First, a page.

But it’s up against the NRA’s alternative universe of gun-slinging girls and mostly-white patriots in suits who want to preserve your rights that a different narrative is fighting competitively.

On Sunday night, from the Oval Office, Obama used an address about terrorism to condemn gun culture. “We also need to make it harder for people to buy powerful assault weapons like the ones that were used in San Bernardino,” he said. “I know there are some who reject any gun safety measures. But the fact is that our intelligence and law enforcement agencies—no matter how effective they are—cannot identify every would-be mass shooter, whether that individual is motivated by ISIL or some other hateful ideology. What we can do—and must do—is make it harder for them to kill.”

Obama’s speech came a day after The New York Times ran an editorial on its front page, titled “End the Gun Epidemic in America,” which called for the “outlawing” of “certain kinds of weapons, like the slightly modified combat rifles used in California, and certain kinds of ammunition.”

Conservatives reacted in fury. Erick Erickson, the right-wing radio host, sprayed his copy of The Times with 7 bullets and posted a photo of the remains on Twitter, where it currently has over 1,000 retweets.

The Times editorial came a day after The New York Daily News ran a cover with a photo of Syed Farook, one of the San Bernardino shooters, above a row of white men: 4 of them mass shooters, one of them LaPierre. Farook was a terrorist, the News conceded, “(But so are these guys…AND this guy).”

On NRA TV on Monday, Cam Edwards, the burly red-headed, bearded host of Cam & Co (sponsored by Nosler, the ammunition manufacturer) nearly filled 3 hours of airtime with talk of the anti-gun elites in the media.

With the Times op-Ed, Edwards said, “they’ve let the mask slip. They’ve let their intentions be known.”

Behind Edwards, there was a sign which read, “KEEP CALM AND EAT BACON.”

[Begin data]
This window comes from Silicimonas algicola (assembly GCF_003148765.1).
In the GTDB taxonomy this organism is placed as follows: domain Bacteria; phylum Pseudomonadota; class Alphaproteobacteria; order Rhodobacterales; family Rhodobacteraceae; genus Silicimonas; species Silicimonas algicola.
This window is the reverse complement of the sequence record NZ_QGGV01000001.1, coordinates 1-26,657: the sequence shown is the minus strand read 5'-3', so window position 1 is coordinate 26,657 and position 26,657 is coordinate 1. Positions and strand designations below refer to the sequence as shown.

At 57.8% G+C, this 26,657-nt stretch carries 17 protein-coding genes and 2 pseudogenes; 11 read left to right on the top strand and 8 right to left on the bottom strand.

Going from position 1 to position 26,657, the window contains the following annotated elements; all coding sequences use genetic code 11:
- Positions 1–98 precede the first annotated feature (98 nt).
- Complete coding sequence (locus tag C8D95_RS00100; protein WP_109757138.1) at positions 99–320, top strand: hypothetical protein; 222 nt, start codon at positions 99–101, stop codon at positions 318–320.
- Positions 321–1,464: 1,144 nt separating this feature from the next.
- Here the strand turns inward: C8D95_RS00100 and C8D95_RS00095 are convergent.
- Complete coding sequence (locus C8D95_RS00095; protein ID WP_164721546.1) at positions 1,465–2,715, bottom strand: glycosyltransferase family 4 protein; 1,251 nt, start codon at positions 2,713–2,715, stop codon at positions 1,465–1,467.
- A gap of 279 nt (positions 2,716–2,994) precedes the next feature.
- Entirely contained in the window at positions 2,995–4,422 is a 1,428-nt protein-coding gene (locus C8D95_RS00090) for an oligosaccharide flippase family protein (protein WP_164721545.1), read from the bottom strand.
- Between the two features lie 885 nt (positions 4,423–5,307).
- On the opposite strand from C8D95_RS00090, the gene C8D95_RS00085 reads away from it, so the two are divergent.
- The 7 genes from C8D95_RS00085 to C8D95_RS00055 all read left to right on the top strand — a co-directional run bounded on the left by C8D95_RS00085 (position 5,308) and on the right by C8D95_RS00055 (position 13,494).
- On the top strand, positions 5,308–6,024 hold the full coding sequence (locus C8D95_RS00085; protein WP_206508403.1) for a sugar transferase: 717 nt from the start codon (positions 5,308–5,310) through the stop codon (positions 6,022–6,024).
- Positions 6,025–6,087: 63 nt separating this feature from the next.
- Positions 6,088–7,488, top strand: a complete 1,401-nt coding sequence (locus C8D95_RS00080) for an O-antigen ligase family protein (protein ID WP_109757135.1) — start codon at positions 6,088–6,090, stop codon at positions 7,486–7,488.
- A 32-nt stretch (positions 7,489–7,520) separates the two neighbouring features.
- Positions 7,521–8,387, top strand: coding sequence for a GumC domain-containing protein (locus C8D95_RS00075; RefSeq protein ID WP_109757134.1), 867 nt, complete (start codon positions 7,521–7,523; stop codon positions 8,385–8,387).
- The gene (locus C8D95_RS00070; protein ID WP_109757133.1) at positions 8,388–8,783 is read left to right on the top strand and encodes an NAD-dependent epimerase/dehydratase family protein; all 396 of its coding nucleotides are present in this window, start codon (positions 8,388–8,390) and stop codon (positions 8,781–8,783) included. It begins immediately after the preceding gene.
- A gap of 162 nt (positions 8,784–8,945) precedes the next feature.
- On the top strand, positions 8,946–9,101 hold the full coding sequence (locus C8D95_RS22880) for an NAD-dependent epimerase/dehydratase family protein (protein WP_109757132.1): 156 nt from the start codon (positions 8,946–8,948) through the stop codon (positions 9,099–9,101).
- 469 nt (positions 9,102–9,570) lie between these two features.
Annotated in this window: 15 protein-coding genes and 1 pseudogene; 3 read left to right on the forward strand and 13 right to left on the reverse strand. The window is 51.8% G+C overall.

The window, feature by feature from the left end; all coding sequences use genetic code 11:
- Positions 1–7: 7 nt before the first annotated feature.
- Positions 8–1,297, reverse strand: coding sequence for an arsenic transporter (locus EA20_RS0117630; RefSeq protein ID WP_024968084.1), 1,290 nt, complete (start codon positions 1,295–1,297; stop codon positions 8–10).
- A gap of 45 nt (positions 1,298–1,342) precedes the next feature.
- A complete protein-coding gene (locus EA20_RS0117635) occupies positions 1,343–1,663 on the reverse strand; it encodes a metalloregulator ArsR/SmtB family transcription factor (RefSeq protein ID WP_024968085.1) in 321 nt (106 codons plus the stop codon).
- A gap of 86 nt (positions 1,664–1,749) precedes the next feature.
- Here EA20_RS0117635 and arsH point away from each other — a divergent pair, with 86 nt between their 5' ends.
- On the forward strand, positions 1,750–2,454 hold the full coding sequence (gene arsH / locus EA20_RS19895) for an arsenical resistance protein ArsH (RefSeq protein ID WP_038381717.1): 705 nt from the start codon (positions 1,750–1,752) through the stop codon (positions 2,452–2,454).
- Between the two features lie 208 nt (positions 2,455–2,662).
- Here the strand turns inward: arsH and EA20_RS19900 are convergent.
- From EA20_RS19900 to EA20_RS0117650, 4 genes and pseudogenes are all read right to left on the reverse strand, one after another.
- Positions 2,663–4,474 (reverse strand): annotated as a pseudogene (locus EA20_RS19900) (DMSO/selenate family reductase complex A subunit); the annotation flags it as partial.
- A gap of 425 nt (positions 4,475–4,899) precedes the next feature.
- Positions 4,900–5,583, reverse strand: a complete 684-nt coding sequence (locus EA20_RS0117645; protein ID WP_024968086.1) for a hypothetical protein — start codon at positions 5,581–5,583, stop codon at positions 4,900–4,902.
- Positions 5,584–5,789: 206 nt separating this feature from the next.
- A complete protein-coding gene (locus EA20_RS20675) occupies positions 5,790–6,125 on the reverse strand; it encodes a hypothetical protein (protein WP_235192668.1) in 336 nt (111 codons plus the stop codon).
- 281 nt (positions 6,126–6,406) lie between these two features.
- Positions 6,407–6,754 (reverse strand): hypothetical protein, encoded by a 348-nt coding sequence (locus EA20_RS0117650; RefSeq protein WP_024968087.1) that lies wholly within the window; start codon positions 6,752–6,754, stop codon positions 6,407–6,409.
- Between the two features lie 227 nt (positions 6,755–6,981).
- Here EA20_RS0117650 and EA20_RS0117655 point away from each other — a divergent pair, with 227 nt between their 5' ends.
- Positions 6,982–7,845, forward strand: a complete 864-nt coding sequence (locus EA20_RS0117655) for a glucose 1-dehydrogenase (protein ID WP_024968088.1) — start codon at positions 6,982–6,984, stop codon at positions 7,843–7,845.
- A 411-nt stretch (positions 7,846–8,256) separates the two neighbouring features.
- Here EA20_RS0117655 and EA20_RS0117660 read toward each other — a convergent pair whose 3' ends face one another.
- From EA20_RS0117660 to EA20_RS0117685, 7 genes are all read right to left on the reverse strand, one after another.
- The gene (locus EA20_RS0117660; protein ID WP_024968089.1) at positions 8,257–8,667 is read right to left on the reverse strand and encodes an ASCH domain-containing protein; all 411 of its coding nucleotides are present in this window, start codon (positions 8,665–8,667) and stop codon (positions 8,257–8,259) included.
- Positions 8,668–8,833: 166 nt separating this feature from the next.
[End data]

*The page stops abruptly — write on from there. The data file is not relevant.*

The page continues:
Only in the universe of NRA TV does such serenity—punctuated by bouts of paranoia—seem possible.

 

By: Olivia Nuzzi, The Daily Beast, December 8, 2015

December 9, 2015 Posted by | 2nd Amendment, Gun Violence, National Rifle Association, NRA News, Wayne LaPierre | , , , , , , , | Leave a comment

“Hysteria About Refugees, But Blindness On Guns”: There’s An Unrelenting Average Of 92 Gun Deaths Every Day In America

For three weeks American politicians have been fulminating about the peril posed by Syrian refugees, even though in the last dozen years no refugee in America has killed a single person in a terror attack.

In the same three weeks as this hysteria about refugees, guns have claimed 2,000 lives in America. The terror attacks in San Bernardino, Calif., and at the Planned Parenthood clinic in Colorado Springs were the most dramatic, but there’s an unrelenting average of 92 gun deaths every day in America, including suicides, murders and accidents.

So if politicians want to tackle a threat, how about developing a serious policy to reduce gun deaths — yes, including counterterrorism measures, but not simply making scapegoats of the world’s most vulnerable people.

The caricatures of Syrian refugees as jihadis who “want to kill us,” as one reader named Josh tweeted me, are unrecognizable to anyone who spends time with these refugees. I think some of the harshness might melt if readers could stand with me on a beach here in Lesbos and meet the refugees as they arrive on overloaded rubber rafts after a perilous journey. The critics would see that Syrian refugees are people like us, only wet, cold, hungry and exhausted.

If you think me naïve, meet a 16-year-old Syrian boy here whom I’ll call Ahmed. He lived in a part of Syria controlled by the Islamic State and decided to flee to the West after, he says, he was flogged by ISIS bullies.

Ahmed had to leave his family behind, and he can’t contact them directly for fear of getting them in trouble. I’m not sharing his real name or hometown, to avoid harming his family, but his relatives who have also fled confirmed his account.